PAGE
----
Can Fleas Survive In The Washing Machine?

Do you have pets in your home? If so, you may have to deal with flea infestation, or you might be currently going through one now. Fleas are parasites that usually feed on the blood of your cute dog or cat, and are extremely irritating carriers of diseases. 

If you have unwanted guests in your home, you’ll know how they can get everywhere – your furniture, appliances, and especially in your fabrics. Hence, if you’re wondering whether you can kill these pests in the washing machine, the answer is yes. 

Tossing your flea-infested garments or bedding in the washer can kill the pests, as long as you’re using detergent and most important of all, warm to hot water. It’s always best to read your fabrics’ care labels to know the highest temperature you can safely use and you can ensure that the fleas won’t survive once the cycle is done.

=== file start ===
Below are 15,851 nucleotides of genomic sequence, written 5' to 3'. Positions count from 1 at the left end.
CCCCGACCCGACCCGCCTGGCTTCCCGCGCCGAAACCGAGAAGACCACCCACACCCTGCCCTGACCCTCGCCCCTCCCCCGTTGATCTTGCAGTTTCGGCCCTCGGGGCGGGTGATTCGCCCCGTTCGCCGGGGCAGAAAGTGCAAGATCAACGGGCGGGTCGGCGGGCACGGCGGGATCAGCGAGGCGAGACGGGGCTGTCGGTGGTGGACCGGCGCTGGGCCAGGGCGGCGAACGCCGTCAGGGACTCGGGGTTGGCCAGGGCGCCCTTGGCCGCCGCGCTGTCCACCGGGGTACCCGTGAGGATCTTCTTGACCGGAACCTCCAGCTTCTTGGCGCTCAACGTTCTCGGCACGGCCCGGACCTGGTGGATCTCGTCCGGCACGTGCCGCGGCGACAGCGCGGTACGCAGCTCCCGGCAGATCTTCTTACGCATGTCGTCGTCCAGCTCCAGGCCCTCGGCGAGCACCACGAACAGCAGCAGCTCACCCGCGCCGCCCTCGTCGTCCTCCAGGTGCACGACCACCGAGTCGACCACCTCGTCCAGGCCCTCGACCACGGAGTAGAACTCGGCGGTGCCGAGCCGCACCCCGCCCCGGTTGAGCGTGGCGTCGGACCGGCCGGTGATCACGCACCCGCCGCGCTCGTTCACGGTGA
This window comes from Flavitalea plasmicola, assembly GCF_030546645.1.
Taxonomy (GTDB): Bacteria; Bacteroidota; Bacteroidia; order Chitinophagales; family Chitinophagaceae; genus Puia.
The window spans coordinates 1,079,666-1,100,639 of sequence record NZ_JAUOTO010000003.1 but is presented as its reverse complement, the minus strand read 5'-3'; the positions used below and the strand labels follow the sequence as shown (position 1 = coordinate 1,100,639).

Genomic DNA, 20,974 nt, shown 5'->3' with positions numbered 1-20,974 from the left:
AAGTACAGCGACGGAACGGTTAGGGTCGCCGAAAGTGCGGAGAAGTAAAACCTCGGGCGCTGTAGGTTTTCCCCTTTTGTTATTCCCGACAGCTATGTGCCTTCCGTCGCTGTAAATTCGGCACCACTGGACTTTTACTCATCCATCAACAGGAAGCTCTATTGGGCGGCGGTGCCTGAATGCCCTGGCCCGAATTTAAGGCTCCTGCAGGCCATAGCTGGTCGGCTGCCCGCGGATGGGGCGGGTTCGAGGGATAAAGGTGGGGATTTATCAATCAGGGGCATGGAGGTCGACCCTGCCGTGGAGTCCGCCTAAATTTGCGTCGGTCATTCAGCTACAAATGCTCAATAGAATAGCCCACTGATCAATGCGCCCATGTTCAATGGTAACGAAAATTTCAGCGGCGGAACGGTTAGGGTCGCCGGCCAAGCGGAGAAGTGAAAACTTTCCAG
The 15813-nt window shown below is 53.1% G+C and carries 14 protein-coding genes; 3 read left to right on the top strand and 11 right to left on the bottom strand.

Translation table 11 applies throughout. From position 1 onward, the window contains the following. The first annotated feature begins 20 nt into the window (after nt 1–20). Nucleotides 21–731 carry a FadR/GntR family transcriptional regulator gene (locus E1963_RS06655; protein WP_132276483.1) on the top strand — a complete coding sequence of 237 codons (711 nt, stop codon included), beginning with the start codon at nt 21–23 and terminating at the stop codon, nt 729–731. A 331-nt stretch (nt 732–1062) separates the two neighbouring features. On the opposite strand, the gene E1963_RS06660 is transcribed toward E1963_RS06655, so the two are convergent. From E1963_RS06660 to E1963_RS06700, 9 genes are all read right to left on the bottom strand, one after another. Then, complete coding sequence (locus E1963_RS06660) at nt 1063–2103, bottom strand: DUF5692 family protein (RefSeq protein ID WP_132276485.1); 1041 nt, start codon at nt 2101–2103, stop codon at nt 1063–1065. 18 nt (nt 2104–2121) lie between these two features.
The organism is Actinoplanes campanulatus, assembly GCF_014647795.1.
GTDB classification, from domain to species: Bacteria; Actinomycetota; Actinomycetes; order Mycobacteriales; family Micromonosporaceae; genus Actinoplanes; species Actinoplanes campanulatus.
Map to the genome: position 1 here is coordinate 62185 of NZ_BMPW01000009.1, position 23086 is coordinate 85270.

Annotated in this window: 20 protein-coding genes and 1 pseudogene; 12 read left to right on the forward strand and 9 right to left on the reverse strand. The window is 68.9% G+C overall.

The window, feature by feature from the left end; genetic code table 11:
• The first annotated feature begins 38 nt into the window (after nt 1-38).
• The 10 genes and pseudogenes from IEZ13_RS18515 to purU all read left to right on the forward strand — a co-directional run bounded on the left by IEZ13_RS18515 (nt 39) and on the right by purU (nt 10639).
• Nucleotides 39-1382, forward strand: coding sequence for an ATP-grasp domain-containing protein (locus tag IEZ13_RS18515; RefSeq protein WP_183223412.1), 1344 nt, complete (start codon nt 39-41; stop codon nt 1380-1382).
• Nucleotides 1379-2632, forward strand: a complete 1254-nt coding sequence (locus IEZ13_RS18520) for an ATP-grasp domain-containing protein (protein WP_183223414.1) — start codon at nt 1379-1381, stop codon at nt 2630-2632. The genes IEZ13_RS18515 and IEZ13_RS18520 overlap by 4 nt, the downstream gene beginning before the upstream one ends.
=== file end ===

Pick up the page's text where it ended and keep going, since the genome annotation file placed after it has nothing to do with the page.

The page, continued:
How To Wash Flea-Infested Fabrics

Despite what others may believe, washing fabrics that have fleas isn’t effective because they’ll drown in the water. In fact, it’s difficult to drown fleas, as they’ll have to be completely submerged in water for at least 24 hours before they perish! Instead, what’s important is the water temperature, as heat will dehydrate the pests – effectively killing them. 

top loading washing machine drum

The main reason why you have to wash your clothes, bedding, and rugs during an infestation is that fleas can quickly spread in your home. The eggs and mature fleas that have been feeding off your pets can get everywhere – and if you don’t get to the bottom of it ASAP, don’t be surprised if you see fleas crawling around, even on your curtains. 

Here are some tips on how to kill the pesky fleas in your washer:

Use The Highest Temperature In Your Washer

Fleas are not easy to kill. However, with the right temperature, it will be possible to kill even mature fleas and also destroy any eggs that may be clinging on your fabrics. 

60 Degree Wash Cycle

To do so, you’ll have to use at least 40°C temperature in your wash, and of course, the hotter the temperature the better. If your fabrics can be washed using a temperature of 60°C or higher, it is guaranteed that you’ll be able to get rid of those fleas once the cycle is complete.